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New monkey model for AIDS offers promise for medical research

New monkey model for AIDS offers promise for medical researchRockefeller University researchers announce that they have coaxed a slightly modified form of the HIV-1 virus to not only infect pigtailed macaques but to cause full blown AIDS in the primates, an accomplishment that could accelerate the search for new AIDS treatments or vaccines. More »

To recover consciousness, brain activity passes through newly detected states

To recover consciousness, brain activity passes through newly detected statesResearch shows that recovery from deep anesthesia is not a smooth, linear process but is instead a dynamic journey with specific states of activity the brain must temporarily occupy on the way to full recovery. More »

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Research details how developing neurons sense a chemical cue

Netrin-1_Xu_thumb_05302014New structural images help explain how young neurons make the right connections, showing how a signal, Netrin-1, interacts with specific receptors that tell neurons in which direction to reach.
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Researchers profile active genes in neurons based on connections

140519_friedman_retrotrap1_thumbA new technique allows researchers to examine gene expression in neurons that send messages to a synapse. A test run examined dopamine neurons that project to the brain region known as the nucleus accumbens.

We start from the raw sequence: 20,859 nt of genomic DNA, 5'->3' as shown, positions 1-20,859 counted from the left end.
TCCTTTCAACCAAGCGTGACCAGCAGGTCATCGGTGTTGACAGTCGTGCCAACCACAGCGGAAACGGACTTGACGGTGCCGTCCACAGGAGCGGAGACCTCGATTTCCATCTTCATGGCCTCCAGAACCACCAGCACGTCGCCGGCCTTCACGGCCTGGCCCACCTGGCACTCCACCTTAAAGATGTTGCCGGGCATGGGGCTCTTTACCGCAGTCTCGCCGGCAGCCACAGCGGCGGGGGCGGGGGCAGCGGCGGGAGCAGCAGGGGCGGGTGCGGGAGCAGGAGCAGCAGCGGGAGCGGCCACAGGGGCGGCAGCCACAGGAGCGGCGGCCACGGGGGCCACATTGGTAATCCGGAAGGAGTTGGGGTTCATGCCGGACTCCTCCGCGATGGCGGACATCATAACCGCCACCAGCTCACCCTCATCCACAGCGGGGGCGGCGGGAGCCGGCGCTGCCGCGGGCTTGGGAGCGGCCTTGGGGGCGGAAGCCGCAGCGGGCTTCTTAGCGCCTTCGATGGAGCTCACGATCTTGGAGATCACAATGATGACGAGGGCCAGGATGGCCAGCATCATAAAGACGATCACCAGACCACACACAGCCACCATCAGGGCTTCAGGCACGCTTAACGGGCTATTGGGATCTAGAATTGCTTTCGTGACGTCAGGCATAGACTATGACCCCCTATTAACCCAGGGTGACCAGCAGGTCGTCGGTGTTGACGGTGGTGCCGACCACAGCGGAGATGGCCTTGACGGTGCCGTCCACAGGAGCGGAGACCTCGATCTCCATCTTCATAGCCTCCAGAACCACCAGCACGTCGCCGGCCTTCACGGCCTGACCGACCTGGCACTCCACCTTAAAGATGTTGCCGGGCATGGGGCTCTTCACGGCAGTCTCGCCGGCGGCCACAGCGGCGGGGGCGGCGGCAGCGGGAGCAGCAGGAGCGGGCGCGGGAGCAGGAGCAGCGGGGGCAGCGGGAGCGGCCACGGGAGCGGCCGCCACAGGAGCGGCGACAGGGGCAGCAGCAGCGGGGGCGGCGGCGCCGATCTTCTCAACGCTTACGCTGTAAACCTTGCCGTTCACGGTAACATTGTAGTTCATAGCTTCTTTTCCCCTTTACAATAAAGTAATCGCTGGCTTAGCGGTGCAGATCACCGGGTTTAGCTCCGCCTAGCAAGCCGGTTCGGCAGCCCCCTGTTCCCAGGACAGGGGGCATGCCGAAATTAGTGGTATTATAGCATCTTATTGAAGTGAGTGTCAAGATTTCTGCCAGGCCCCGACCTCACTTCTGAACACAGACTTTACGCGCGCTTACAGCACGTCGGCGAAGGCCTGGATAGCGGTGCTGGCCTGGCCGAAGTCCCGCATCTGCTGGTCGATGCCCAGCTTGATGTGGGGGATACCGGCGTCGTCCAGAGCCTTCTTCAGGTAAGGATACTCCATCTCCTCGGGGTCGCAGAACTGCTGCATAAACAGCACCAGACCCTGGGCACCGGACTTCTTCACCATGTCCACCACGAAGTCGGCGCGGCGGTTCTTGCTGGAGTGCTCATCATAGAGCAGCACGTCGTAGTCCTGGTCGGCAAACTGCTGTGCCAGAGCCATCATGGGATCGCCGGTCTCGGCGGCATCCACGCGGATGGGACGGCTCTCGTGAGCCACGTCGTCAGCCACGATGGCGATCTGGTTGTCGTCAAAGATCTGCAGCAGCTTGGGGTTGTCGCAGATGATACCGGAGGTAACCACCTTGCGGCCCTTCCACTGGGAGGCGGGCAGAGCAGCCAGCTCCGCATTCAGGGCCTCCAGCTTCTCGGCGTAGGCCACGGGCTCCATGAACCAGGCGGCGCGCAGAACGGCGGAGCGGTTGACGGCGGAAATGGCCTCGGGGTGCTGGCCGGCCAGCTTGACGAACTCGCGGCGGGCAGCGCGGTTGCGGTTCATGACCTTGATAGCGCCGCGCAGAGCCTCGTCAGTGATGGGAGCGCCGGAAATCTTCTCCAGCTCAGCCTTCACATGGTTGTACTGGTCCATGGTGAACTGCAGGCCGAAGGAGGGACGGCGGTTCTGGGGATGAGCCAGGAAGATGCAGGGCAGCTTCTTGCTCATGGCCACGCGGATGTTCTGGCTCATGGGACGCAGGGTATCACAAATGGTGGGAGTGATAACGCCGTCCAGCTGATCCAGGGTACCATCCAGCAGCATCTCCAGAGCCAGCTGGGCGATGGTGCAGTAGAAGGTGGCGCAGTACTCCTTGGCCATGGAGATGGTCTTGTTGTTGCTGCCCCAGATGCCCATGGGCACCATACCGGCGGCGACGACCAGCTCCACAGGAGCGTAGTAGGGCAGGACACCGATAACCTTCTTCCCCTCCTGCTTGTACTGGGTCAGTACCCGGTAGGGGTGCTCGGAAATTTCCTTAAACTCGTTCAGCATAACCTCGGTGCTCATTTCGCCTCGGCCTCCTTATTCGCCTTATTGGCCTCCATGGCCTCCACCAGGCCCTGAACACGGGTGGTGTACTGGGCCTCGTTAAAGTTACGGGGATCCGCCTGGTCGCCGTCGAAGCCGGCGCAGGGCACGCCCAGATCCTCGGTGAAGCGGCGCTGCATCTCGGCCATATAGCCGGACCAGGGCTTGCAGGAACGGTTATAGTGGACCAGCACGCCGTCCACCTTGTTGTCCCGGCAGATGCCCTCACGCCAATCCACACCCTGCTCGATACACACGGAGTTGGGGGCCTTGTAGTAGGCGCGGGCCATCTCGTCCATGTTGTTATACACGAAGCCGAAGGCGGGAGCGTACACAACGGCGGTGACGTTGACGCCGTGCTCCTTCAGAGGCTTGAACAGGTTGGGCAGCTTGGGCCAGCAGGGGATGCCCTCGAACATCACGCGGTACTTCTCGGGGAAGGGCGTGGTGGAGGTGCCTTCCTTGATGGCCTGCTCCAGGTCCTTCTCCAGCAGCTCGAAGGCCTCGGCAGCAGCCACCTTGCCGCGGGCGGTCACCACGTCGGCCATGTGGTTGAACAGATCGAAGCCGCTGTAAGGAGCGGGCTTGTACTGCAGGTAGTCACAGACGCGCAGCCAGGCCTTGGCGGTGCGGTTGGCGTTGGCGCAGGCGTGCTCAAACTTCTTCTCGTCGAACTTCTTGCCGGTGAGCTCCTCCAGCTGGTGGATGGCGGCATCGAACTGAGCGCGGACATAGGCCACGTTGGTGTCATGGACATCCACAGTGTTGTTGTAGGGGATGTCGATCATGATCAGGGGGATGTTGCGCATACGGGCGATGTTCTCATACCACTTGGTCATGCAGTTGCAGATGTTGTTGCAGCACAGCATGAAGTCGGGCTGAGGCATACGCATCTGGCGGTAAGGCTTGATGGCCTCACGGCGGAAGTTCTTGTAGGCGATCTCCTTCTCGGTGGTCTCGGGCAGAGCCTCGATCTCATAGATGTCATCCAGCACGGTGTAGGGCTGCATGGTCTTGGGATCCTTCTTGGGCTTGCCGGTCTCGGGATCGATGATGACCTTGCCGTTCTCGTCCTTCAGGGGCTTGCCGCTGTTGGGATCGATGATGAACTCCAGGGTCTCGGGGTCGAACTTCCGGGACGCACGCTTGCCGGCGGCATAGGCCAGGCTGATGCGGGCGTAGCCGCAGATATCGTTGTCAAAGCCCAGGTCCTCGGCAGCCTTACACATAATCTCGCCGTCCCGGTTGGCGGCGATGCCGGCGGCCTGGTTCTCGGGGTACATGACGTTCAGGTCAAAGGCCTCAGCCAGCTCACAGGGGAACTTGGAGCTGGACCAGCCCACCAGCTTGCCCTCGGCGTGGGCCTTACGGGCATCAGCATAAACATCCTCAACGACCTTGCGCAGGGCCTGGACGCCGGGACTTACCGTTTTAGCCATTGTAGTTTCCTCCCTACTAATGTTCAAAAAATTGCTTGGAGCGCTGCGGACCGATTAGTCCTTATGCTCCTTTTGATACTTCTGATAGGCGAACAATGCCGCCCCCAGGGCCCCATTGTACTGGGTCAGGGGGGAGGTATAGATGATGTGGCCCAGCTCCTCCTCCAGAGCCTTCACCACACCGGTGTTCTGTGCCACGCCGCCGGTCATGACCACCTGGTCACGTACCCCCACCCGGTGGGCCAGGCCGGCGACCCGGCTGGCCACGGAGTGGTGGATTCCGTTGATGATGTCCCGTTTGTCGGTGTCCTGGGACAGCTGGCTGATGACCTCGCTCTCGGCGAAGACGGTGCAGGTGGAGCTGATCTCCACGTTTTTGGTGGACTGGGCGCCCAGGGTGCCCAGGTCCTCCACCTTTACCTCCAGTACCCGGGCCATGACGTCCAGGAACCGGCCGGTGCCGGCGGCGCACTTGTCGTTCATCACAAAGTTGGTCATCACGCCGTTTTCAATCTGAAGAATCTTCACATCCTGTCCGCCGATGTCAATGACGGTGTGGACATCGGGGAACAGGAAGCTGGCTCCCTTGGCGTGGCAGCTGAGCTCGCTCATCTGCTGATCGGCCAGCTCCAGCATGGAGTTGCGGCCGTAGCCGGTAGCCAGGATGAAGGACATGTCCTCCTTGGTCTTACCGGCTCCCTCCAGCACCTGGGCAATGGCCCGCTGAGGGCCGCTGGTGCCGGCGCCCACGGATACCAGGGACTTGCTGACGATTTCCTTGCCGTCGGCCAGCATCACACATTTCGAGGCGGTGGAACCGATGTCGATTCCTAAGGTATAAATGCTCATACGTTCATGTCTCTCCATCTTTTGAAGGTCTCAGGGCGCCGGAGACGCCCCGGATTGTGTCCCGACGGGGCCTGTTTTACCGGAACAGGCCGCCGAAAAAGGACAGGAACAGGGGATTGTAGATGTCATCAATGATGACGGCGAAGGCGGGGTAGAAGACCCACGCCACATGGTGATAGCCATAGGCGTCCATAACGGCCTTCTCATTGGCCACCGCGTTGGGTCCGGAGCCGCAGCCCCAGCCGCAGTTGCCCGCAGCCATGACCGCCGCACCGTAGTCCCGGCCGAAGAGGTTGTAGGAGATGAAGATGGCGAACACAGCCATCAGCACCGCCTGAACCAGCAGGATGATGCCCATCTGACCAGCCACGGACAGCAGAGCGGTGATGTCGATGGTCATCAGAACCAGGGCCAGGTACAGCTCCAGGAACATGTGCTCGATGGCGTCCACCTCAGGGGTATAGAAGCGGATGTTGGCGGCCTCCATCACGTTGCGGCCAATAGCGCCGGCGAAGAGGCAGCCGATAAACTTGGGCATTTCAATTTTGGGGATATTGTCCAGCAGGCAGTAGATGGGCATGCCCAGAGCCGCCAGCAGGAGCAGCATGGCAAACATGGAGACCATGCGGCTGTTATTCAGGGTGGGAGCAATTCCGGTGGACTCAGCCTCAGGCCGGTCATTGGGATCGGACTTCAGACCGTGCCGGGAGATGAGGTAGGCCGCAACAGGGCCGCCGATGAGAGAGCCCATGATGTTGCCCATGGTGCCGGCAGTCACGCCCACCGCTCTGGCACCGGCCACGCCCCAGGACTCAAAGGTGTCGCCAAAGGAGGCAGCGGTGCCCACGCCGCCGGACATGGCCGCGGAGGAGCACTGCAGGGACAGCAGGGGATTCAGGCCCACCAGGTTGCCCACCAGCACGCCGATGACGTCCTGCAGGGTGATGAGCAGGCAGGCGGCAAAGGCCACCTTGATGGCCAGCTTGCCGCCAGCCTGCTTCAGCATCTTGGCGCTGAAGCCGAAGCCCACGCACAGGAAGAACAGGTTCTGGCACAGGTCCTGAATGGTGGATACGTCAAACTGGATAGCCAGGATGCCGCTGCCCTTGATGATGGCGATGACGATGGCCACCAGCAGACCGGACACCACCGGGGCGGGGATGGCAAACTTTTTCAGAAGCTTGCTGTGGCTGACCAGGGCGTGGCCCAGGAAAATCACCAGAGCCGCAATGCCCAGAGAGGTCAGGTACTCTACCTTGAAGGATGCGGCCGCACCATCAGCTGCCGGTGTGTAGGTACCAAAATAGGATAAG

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Searching for drugs in dirt, researchers call on citizen scientists

dirtonscale_thumb_2014 Soil microbes are believed to make a wealth of as-yet undiscovered molecules, including antibiotics. But getting at them isn’t easy. To make these potentially helpful bugs easier to find, researchers want to create maps, and they need help.
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Stem cell progeny tell their parents when to turn on

Hsu-follicle-vertical-05052014During an infection, the immune system selects B cells that produce antibodies with a high affinity for the pathogen. New research helps explain the details of how these cells are selected and amplified. More »

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Discovery helps explain how B cells adapt to their targets

Gitlin-b-cells-thumb2-05052014During an infection, the immune system selects B cells that produce antibodies with a high affinity for the pathogen. New research helps explain the details of how these cells are selected and amplified. More »

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Friction harnessed by proteins helps organize cell division